It’s Summers Time!


Kim, Jake and Jessica getting the garden in.

I hope you are all having a wonderful, sunny, warm – but not too warm – Summer.

We took a couple of extra days off around the Fourth of July holiday and spent almost the entire time outside – gardening, mowing, sitting on the deck til after dark. It was grand. I’m pretty sure I could have been a farmer. Except for the occasional snake, I love our yard and being outside, even if it’s pulling weeds or just puttering around. Thanks to Kim’s horticulture background and amazing green thumb we have a deck filled with different kinds of plants.

And thanks to help from daughter Jessica and borrowed child, Jake, I think we will have an amazing garden this year. Of course as I type this it is pouring down rain and is supposed to do that everyday for the next four days. It seems it’s either feast or famine when it comes to the rainfall.

Thank you Kim, for the deck full of beautiful plants.

The mowing is my job at our place and I have to say I’ve always enjoyed mowing, especially since I now have a nice riding mower. But even when I had a push mower I didn’t mind it at all. I find it very soothing to be able to hear nothing but the mower – no traffic, no neighbor’s dog barking. My mowing techniques are a little unorthodox and would probably bother some of you compulsive line mowers. You know who you are! I don’t mow in a straight at all, partly because we have so many trees, bushes, beehives and stuff to mow around. And don’t forget the compost bin we finally built last year. But mostly I just don’t want to mow in a straight line. I like just rambling around the yard taking an assessment of what’s going on. Are there trees that are dying or not doing well, are the bees flying that day (I’ve gotten stung a few times as I go zooming by the hives), what are the chickens doing and what about the sheep across the road. Lots to see while getting the grass under control.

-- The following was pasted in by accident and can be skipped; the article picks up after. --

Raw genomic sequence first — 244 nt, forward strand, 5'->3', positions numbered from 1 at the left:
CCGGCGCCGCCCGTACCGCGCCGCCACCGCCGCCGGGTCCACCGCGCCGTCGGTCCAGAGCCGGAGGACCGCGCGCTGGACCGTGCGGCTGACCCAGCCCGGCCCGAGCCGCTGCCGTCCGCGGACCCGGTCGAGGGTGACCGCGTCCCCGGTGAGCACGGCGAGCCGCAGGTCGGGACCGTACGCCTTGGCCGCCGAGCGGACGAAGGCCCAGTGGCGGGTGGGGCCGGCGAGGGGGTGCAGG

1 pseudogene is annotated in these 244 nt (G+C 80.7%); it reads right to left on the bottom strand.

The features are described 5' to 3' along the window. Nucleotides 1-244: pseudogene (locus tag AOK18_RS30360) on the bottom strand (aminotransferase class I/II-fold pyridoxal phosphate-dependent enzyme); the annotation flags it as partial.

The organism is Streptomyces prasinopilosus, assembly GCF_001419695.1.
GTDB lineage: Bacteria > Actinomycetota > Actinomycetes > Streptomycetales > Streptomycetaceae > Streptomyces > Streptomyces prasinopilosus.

The ‘rooster’ is the odd one in the bunch. The white ones are Light Brahmas and the gold are Buff Orpingtons. We had two other Americaunas, but lost them as babies.

It seems we may have gotten a rooster in this last batch of chicks that are about 12 weeks old. My son and I were checking out the ‘babies’ because he hadn’t seen them for awhile and one just stood right up and crowed – three times. Haven’t heard it since then and it’s hard to tell by looking because it’s one of the Americaunas and they don’t have the huge, obvious comb and waddle. But, I’m pretty sure we have a rooster. So I guess we’ll wait and see how it goes. We may relocate him to the neighbor’s pen if he starts getting nasty. I’ll keep you posted.

The rest of the Summer will be busy as usual for Kim and I with lots of travel. We’ve been home for a while now, but soon we’re off to EAS in Delaware the first week of August. After that to Asheville, NC the end of August for the Beekeeping Institute where Kim will be teaching along with Shane Gebaur, Steve Repasky and Jennifer Berry. Then in September we’re going to WAS in California.

Don’t forget about our annual event in September, the Voices of Bee Culture, right here in Medina. We hope you get signed up and join us. It’s going to be fun!

Have a great rest of your Summer!